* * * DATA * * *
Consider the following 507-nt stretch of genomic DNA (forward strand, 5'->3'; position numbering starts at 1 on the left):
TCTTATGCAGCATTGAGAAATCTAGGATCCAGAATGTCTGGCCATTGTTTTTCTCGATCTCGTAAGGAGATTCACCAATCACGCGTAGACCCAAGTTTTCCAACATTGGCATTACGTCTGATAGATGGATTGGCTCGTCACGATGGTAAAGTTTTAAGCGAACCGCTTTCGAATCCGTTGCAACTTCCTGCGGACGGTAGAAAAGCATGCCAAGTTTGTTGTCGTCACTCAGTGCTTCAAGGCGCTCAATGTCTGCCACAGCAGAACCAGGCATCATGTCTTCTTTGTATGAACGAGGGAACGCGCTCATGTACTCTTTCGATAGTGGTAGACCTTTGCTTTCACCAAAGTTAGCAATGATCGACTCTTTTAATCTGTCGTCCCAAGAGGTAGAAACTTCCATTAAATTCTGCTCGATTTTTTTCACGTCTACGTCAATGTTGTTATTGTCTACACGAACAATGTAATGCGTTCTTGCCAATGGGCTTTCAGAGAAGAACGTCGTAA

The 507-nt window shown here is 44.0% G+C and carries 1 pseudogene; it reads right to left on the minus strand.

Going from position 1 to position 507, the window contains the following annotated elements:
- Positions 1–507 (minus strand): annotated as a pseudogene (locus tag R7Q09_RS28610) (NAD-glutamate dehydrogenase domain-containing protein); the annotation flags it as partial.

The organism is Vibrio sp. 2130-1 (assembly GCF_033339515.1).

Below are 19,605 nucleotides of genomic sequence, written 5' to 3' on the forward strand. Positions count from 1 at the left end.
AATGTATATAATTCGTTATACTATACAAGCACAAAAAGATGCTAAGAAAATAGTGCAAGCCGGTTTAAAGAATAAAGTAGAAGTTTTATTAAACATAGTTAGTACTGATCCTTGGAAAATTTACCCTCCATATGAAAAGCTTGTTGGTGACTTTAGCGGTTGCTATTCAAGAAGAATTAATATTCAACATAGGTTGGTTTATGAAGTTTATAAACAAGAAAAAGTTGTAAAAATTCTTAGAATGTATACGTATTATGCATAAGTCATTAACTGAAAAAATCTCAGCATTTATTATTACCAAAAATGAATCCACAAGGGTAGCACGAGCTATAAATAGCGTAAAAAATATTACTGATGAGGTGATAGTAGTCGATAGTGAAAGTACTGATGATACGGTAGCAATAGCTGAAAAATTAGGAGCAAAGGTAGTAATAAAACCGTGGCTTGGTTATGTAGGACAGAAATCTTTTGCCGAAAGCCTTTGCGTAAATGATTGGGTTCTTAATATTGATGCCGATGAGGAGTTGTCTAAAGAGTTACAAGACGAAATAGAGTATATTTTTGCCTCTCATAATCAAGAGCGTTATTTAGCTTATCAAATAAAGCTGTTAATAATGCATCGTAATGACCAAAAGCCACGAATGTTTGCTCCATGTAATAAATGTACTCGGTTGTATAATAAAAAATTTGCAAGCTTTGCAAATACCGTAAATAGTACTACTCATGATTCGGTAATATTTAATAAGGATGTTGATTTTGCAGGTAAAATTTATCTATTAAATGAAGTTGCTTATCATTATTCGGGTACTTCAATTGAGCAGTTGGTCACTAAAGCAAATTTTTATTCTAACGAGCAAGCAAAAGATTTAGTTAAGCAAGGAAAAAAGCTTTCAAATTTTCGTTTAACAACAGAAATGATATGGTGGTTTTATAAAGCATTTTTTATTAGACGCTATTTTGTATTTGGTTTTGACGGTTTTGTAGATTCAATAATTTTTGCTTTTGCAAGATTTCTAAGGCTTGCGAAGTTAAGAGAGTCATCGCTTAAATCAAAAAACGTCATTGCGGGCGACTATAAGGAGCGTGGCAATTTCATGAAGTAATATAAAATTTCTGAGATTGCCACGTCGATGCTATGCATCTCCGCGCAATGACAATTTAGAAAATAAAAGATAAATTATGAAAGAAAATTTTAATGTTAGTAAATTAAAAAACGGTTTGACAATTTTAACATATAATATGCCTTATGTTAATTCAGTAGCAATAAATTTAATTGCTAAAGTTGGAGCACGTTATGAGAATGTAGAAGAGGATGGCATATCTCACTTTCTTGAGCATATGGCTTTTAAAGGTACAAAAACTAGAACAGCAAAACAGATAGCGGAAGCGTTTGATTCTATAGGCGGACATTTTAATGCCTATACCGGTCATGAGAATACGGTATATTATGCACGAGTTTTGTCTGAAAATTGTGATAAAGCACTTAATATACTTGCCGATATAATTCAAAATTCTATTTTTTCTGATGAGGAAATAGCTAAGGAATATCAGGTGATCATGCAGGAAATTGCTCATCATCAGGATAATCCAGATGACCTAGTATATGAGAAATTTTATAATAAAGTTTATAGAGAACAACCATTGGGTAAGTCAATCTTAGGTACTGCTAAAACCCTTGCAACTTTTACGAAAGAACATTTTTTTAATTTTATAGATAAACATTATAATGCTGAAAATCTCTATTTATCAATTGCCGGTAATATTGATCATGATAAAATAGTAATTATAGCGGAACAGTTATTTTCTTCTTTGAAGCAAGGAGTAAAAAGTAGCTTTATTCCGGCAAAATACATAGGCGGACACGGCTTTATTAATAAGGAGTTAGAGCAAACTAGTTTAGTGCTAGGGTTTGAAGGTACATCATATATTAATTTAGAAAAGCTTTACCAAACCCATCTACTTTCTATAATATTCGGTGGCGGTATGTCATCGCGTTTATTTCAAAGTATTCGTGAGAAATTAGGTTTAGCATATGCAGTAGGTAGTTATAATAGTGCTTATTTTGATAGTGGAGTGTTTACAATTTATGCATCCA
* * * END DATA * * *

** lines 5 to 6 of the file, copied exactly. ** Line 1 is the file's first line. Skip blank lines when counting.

- Positions 1–507 (minus strand): annotated as a pseudogene (locus tag R7Q09_RS28610) (NAD-glutamate dehydrogenase domain-containing protein); the annotation flags it as partial.

The organism is Vibrio sp. 2130-1 (assembly GCF_033339515.1).